BlackRock, HSBC lead push for Asia insurance assets

Global fund houses have been expanding their coverage of Asia's fast-growing insurance segment, but may find smaller firms more fertile ground than the bigger players.
BlackRock, HSBC lead push for Asia insurance assets

Insurance firms in Asia are becoming increasingly attractive prospective customers for asset managers, due to their swift asset growth (see box below), increasing desire for international and private markets exposure, and need of investment solutions to address new accounting and risk-based capital (RBC) rules.

Accordingly, the likes of BlackRock and HSBC Global Asset Management have recently strengthened their insurance teams in Hong Kong, reflecting a regional trend.

The bigger fund houses have been beefing up their coverage of insurers in Asia in the past year or so, said Stanley Teo, Singapore-based director at Profie Search & Selection.

"The smaller firms either rely on their insurance solutions specialist from Europe or have the institutional salespeople cover the insurance segment," he told AsianInvestor. "Thus far the [Asian] market is still thin for such talent, hence you would have seen them being transferred from either the US or European offices."

For instance, BlackRock's Henry Ashworth moved in March from London to Hong Kong as head of Asia-Pacific insurance on the client portfolio solutions (CPS) team, reporting to Stephen Hull, co-head of CPS for Asia Pacific.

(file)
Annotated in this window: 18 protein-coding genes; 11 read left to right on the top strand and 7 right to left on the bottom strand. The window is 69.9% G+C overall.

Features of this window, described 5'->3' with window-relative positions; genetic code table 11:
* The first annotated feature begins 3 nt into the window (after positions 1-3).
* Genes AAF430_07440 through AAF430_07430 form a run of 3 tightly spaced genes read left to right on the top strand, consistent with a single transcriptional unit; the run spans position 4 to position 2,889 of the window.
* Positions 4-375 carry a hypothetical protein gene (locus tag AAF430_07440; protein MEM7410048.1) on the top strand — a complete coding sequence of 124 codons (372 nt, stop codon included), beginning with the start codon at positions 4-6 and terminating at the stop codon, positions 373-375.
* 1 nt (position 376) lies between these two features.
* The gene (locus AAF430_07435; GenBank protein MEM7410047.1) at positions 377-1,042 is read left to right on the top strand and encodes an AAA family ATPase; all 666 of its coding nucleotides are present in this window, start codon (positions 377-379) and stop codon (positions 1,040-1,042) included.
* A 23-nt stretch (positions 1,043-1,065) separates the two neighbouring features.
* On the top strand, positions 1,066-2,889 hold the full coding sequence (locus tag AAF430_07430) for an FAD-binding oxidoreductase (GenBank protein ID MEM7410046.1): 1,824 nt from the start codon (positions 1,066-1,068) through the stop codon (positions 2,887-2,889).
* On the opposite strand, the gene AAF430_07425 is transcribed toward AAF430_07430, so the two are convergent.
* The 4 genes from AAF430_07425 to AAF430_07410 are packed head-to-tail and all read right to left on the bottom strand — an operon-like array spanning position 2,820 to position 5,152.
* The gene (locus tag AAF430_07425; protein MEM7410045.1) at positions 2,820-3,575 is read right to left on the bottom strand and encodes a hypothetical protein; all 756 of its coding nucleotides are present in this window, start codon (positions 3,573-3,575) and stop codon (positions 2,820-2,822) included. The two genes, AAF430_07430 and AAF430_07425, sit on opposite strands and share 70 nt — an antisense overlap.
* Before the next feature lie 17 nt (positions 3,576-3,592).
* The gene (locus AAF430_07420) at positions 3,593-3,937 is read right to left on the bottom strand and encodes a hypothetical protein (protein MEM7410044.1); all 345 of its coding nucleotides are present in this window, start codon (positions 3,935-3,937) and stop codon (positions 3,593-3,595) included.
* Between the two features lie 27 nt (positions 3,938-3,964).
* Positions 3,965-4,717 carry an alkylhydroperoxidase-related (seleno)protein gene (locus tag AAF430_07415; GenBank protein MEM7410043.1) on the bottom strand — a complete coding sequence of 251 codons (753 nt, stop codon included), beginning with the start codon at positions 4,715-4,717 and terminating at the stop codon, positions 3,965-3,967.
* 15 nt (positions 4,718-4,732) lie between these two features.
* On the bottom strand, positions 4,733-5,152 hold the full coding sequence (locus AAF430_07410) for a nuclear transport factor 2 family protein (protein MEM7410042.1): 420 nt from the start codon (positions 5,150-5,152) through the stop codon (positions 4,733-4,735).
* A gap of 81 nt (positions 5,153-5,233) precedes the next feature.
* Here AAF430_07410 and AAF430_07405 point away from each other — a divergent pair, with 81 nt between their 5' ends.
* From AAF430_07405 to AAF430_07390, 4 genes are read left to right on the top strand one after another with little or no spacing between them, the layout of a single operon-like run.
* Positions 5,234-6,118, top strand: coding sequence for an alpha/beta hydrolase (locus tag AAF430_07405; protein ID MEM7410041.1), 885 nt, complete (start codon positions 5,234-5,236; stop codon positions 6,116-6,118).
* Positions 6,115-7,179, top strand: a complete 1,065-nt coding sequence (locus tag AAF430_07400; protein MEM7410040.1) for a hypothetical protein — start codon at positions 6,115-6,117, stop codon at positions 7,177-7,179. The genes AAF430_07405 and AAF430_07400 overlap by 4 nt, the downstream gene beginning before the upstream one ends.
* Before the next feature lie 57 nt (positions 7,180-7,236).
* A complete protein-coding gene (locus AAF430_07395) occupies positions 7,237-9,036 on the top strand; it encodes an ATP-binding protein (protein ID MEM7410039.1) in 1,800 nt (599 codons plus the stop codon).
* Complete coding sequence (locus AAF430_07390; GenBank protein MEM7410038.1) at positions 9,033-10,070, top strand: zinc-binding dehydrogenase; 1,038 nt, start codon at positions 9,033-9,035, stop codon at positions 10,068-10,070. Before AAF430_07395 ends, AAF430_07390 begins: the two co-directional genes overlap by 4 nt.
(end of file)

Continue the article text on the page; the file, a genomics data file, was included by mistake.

Henry Ashworth, BlackRock

The US firm's CPS insurance team provides expertise in investment strategy, asset-liability management (ALM), regulation, accounting and designing solutions for insurers.

Ashworth’s role was created "in line with a growing shift in emphasis from individual investment products to a more client-focused, whole-portfolio approach", a BlackRock spokeswoman told AsianInvestor by email.

Ashworth was previously responsible for designing and implementing investment strategy and risk management solutions for insurance clients in the UK and Ireland. 

Soon after Ashworth arrived, Kimberly Kim started in April in the newly created role of Asia-Pacific head of financial institutions at BlackRock, a role with a major focus on insurers. 

Kimberly joined from Deutsche Asset Management, where she was head of global client group for Hong Kong and Asia-Pacific ex-Japan head of insurance coverage.

The CPS insurance team works closely with the financial institutions group to provide investment solutions for insurers in the region, noted the spokeswoman.

Globally BlackRock's insurance practice managed $423 billion including general account and sub-advised assets, as of June 30, 2017. The firm has AUM of $6.3 trillion globally. 

Meanwhile, HSBC Global Asset Management hired Edith Lin from Axa Investment Managers last month to lead coverage of insurers in Asia Pacific, as first reported by AsianInvestor
Edith Lin, HSBC

The UK firm has long had a global head of insurance – currently Andries Hoekema in London and previously Hong Kong-based Patrice Conxicoeur. But an HSBC spokeswoman said Lin was its first dedicated lead salesperson for the segment for Asia, as a director on the financial institutions team.

HSBC Global AM oversaw $144 billion for insurers globally as of the end of March 2018, $52 billion of which was in Asia.

Meanwhile, JP Morgan Asset Management, with $1.68 trillion in AUM, also has a regional insurance team, led by Alan Yip, head of Asia insurance strategy. He has been with the firm in Hong Kong since May 2013.